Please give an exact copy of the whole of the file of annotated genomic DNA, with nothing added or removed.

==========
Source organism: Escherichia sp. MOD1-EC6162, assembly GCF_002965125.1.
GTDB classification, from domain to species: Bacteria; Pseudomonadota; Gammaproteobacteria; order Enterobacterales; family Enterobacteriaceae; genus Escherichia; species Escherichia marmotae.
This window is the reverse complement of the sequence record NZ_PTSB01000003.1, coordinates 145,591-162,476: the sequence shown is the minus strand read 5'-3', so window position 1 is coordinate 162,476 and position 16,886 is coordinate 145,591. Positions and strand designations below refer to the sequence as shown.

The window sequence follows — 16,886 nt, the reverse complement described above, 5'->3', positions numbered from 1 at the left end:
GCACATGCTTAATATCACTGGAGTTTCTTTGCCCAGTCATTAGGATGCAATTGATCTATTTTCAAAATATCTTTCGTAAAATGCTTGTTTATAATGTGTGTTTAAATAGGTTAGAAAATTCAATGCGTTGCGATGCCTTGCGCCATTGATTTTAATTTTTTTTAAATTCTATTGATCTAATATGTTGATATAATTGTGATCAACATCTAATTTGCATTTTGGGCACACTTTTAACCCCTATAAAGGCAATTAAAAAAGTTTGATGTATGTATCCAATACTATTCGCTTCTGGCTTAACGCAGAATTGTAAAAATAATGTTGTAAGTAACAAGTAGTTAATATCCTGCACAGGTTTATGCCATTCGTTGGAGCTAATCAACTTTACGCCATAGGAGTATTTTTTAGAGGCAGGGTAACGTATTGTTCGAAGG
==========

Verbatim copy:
Source organism: Escherichia sp. MOD1-EC6162, assembly GCF_002965125.1.
GTDB classification, from domain to species: Bacteria; Pseudomonadota; Gammaproteobacteria; order Enterobacterales; family Enterobacteriaceae; genus Escherichia; species Escherichia marmotae.
This window is the reverse complement of the sequence record NZ_PTSB01000003.1, coordinates 145,591-162,476: the sequence shown is the minus strand read 5'-3', so window position 1 is coordinate 162,476 and position 16,886 is coordinate 145,591. Positions and strand designations below refer to the sequence as shown.

The window sequence follows — 16,886 nt, the reverse complement described above, 5'->3', positions numbered from 1 at the left end:
GCACATGCTTAATATCACTGGAGTTTCTTTGCCCAGTCATTAGGATGCAATTGATCTATTTTCAAAATATCTTTCGTAAAATGCTTGTTTATAATGTGTGTTTAAATAGGTTAGAAAATTCAATGCGTTGCGATGCCTTGCGCCATTGATTTTAATTTTTTTTAAATTCTATTGATCTAATATGTTGATATAATTGTGATCAACATCTAATTTGCATTTTGGGCACACTTTTAACCCCTATAAAGGCAATTAAAAAAGTTTGATGTATGTATCCAATACTATTCGCTTCTGGCTTAACGCAGAATTGTAAAAATAATGTTGTAAGTAACAAGTAGTTAATATCCTGCACAGGTTTATGCCATTCGTTGGAGCTAATCAACTTTACGCCATAGGAGTATTTTTTAGAGGCAGGGTAACGTATTGTTCGAAGG